Member Advice on Kakarikis
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Review of "Member Advice on Kakarikis"
WHAT'S A KAKARIKI?Kakariki's are small parakeets native to New Zealand but they also fair very well in this country. They are wonderful birds to keep, not fussy when it comes to eating. There are several varieties of Kakariki and they are all beautiful. Mine are emerald green with a red flash on the cheeks and head, these are the Red Crowned variety. There are also the Yellow Crowned, this is the same as the Red Crowned with exception that it has a bright yellow flash on it's head but still the red cheeks. One of my other favourites is the Cinnamon which, rather than having just green feathers has wonderful cinnamon yellow feathers mixed with the green. The Cinnamon Kakariki is among those called the mutations of their species.
DRAWBACKSThe downside to Kakarikis is that they can be extremely noisy. The females like to think that they can talk but actually they are more a squawk and make babble bird. By babble I mean that they make the right sounds for speech but the words don't come out, a bit like some of us really.
The males however are a different story. I have owned many Kakarikis and of all the males Sarik was the best talker. He could turn the air blue with the best of us and you couldn't have food anywhere near him without hearing 'Gis a chip' even when we didn't have any. They are also very messy, it seems that their favourite pastime is shoveling their food out of the dish and onto your floor.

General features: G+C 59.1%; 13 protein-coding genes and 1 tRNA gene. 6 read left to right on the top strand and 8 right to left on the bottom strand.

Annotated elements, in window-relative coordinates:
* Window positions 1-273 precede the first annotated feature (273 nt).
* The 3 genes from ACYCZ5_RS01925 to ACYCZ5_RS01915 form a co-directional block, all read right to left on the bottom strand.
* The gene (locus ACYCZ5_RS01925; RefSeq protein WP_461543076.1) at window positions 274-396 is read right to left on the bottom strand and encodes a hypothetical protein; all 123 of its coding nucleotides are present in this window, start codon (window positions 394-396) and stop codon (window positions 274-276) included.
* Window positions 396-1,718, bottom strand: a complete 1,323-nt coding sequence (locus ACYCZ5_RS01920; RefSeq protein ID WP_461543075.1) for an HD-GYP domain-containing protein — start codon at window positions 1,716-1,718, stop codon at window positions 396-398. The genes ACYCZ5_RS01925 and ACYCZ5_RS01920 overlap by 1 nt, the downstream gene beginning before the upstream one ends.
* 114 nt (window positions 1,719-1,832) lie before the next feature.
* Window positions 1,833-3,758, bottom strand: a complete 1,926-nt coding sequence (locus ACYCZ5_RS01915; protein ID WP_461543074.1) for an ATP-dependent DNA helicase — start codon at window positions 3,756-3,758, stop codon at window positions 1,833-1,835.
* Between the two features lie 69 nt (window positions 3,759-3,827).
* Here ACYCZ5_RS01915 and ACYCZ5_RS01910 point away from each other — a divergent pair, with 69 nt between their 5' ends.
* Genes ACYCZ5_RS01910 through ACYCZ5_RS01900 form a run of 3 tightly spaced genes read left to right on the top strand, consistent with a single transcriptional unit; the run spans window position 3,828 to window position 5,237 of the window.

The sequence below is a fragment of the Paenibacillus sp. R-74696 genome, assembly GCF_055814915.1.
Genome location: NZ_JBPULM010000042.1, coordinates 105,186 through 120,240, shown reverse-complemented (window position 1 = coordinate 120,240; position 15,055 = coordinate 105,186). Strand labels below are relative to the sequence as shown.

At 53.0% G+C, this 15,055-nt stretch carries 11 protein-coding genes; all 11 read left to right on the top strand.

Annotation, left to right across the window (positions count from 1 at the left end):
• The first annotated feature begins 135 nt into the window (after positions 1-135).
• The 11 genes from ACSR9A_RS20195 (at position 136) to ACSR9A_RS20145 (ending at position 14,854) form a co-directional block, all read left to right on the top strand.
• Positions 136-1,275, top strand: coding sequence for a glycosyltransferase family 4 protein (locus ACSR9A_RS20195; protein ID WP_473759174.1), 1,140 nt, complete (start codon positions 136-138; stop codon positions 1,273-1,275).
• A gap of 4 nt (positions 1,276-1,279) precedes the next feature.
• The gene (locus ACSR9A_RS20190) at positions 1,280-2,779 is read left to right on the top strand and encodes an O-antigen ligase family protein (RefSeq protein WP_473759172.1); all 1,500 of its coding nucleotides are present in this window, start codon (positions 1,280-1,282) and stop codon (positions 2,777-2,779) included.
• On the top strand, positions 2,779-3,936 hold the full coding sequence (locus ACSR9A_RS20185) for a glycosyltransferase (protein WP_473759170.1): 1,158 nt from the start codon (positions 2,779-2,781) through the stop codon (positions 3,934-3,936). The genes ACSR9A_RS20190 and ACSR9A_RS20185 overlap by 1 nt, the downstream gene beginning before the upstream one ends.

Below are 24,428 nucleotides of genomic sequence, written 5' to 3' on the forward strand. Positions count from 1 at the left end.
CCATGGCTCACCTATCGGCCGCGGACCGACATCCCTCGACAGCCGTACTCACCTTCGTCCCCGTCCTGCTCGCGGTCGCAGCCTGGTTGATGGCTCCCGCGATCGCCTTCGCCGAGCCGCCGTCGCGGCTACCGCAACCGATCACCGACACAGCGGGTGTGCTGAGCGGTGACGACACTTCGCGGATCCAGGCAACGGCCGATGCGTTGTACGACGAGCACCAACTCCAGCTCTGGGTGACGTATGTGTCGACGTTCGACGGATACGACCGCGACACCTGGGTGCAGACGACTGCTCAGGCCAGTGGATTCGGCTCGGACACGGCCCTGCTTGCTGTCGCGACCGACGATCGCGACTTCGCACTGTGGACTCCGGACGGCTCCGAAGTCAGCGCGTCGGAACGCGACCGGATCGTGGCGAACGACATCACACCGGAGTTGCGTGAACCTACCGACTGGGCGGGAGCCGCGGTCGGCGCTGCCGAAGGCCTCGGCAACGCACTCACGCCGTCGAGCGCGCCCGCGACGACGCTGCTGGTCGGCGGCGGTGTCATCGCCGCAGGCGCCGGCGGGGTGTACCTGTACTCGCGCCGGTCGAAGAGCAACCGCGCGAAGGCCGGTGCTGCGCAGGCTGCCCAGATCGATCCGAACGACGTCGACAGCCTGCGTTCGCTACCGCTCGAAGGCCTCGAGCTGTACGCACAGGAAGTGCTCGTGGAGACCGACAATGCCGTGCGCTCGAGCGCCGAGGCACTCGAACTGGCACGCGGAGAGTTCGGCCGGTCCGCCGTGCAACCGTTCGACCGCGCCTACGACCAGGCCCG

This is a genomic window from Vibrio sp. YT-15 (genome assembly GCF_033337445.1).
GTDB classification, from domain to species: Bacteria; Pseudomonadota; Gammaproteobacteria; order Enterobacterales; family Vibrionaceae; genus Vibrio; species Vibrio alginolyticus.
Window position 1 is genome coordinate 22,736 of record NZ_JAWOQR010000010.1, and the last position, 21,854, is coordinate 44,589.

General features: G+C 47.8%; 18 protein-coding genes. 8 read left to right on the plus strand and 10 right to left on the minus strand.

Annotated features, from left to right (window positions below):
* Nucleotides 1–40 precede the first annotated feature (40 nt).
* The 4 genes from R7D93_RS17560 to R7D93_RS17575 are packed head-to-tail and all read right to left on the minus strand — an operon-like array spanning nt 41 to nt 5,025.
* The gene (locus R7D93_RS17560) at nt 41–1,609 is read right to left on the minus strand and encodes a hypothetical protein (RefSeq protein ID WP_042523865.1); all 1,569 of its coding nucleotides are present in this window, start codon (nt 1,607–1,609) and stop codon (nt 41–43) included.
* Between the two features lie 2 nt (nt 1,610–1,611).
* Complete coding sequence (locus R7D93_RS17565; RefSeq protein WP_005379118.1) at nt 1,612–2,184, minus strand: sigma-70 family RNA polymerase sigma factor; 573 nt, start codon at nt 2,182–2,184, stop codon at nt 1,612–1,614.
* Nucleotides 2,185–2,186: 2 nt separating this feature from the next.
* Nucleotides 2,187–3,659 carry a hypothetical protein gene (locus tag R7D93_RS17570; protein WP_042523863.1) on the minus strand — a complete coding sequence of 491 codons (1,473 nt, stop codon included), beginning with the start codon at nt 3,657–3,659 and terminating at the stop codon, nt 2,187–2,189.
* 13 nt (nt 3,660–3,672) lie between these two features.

WHERE DO I KEEP MY KAKARIKI?Answer, in a large cage. They are very acrobatic birds and love to fly around to stretch their wings. They live extremely well in an aviary as the open space for them is ideal. They also like toys so when you set up their cage make sure that they have a large rope swing and a mirror might be nice too. I have endless hours of fun watching mine chatter away to himself thinking that there is another bird in the cage. They live happily with other birds as in the wild they are prefer to be in flocks so if you can give them another one to live with they will be very grateful. They also need a large feeding dish plus a big water dish, this is because they tend to bath in their water dish as well as drink from it. The water should be freshened every day. The ideal base for their cage if actually cat litter, not the white stuff but the wood based pine scented one. This keeps their cage smelling fresh and gives them the wood base to nibble on, good for keeping the beak in trim. Cuttlefish bone will also do this and should be attached to the sie of the cage. Seed bars are a very good way of adding to their diet as this makes them work for their food. Turning the food into a game is great fun for your Kakariki. There should also be at least 3 perches in the cage. They can be covered with sandpaper perch covers to help keep claws trim.